A rise in dryland surface albedo could create a large impact on the mean global albedo, where slight alterations greatly affect global climate patterns41, and this could be of growing concern with the degradation and disturbance of dryland biocrusts observed globally6,9,10,42,43,44,45,46. To explore the global effects of rising dryland surface albedo, we utilized the MODIS/Köppen ecosystem classification scheme from Elbert et al.47, which examined the distribution of biocrusts and their impacts on global N and C cycles47, to extract the global area of desert ecosystems containing biocrusts. We coupled this estimate with the data collected in our study to calculate an initial estimate of global mean radiative forcing (RF) produced from albedo changes resulting from a shift in biocrust community composition due to climate change.
Drylands encompass various MODIS/Köppen classifications beyond deserts, such as semiarid steppe ecosystems where biocrusts also inhabit shrub interspaces48. Here we used only the desert classification (with extremely arid regions, rock outcrops, and shifting sands eliminated from our calculations) and a desert biocrust cover correction factor (40%) to generate an estimate of change in global dryland radiative forcing due to a shift in biocrust community states [see Supplementary Information for detailed methods and Equation (1) for radiative forcing estimates]47. In Fig. 4, we offer a comparison of this calculated change in radiative forcing in the context of the IPCC AR5 (Intergovernmental Panel on Climate Change Fifth Assessment Report) global mean RF/ERF (effective radiative forcing) values49,50.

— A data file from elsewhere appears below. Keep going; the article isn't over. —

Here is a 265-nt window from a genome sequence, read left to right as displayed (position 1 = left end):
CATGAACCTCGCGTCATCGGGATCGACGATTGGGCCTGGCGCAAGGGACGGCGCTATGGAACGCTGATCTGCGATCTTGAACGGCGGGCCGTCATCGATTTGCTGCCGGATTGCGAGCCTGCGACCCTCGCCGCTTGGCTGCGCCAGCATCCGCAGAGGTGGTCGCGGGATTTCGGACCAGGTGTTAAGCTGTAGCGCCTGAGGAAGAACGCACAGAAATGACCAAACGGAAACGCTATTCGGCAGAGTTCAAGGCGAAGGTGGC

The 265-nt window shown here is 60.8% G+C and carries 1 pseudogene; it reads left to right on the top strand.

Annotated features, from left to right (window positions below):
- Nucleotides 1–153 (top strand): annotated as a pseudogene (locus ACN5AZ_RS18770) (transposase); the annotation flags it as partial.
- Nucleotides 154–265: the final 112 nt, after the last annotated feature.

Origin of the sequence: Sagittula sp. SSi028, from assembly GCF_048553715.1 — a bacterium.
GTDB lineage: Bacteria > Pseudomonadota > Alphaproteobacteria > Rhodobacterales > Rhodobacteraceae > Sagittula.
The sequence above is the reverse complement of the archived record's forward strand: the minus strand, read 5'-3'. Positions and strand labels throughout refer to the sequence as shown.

We stress that this comparison is not meant to be quantitative or predictive, but instead is provided to add insight into the potential for changes to biocrust cover to affect future climate via changes in radiative forcing on a global scale. The impact of climate change across all drylands may not be similar due to historical climatological and specific community differences. For example, cold deserts like the one studied here may be more or less sensitive to a changing climate than hot desert systems. To expand on this idea, we also calculated a change in radiative forcing for cold deserts, which comprise roughly 25.7% of the total desert global land surface area51. This calculation suggests that the warming of cold deserts alone could produce an estimated radiative forcing of −0.33 W/m2 derived from values found in Fig. 4. Much more work is needed to quantify these effects and the variability in their magnitude across systems, and we hope these results will help drive this line of questioning. Given this caveat, the estimated potential forcing from climate change as evaluated by our treatments is similar in size (but opposite in sign) to the forcings of greenhouse gas emissions and total anthropogenic effects (industrial and vehicle CO2 emission, land-use change, cropland irrigation, etc.). The net negative radiative forcing from climate change disturbances on biocrusts may indeed be acting to cool the surface, by returning radiation to the atmosphere that historically would have been absorbed at the Earth surface by the darker-colored, late-successional biocrust communities.